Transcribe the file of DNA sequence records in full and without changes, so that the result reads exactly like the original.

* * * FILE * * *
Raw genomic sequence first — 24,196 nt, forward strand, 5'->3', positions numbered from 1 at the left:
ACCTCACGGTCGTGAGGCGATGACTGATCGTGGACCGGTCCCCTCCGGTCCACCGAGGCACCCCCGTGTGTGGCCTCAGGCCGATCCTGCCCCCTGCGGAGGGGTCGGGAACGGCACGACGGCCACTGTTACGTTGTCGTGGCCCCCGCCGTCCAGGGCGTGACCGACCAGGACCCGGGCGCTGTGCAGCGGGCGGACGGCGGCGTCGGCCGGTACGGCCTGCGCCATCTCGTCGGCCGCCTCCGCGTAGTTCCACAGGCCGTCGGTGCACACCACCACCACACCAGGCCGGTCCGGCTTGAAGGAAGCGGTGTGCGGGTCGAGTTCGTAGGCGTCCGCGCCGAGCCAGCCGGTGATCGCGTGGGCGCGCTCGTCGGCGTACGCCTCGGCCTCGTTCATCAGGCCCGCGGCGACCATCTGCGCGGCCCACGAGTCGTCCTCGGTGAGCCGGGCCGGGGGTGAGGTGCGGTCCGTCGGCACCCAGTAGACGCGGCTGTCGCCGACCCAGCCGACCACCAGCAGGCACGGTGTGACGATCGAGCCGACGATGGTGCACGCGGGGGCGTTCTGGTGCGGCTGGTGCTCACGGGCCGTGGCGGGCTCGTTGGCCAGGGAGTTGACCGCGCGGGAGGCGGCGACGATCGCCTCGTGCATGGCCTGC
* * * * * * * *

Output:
Raw genomic sequence first — 24,196 nt, forward strand, 5'->3', positions numbered from 1 at the left:
ACCTCACGGTCGTGAGGCGATGACTGATCGTGGACCGGTCCCCTCCGGTCCACCGAGGCACCCCCGTGTGTGGCCTCAGGCCGATCCTGCCCCCTGCGGAGGGGTCGGGAACGGCACGACGGCCACTGTTACGTTGTCGTGGCCCCCGCCGTCCAGGGCGTGACCGACCAGGACCCGGGCGCTGTGCAGCGGGCGGACGGCGGCGTCGGCCGGTACGGCCTGCGCCATCTCGTCGGCCGCCTCCGCGTAGTTCCACAGGCCGTCGGTGCACACCACCACCACACCAGGCCGGTCCGGCTTGAAGGAAGCGGTGTGCGGGTCGAGTTCGTAGGCGTCCGCGCCGAGCCAGCCGGTGATCGCGTGGGCGCGCTCGTCGGCGTACGCCTCGGCCTCGTTCATCAGGCCCGCGGCGACCATCTGCGCGGCCCACGAGTCGTCCTCGGTGAGCCGGGCCGGGGGTGAGGTGCGGTCCGTCGGCACCCAGTAGACGCGGCTGTCGCCGACCCAGCCGACCACCAGCAGGCACGGTGTGACGATCGAGCCGACGATGGTGCACGCGGGGGCGTTCTGGTGCGGCTGGTGCTCACGGGCCGTGGCGGGCTCGTTGGCCAGGGAGTTGACCGCGCGGGAGGCGGCGACGATCGCCTCGTGCATGGCCTGC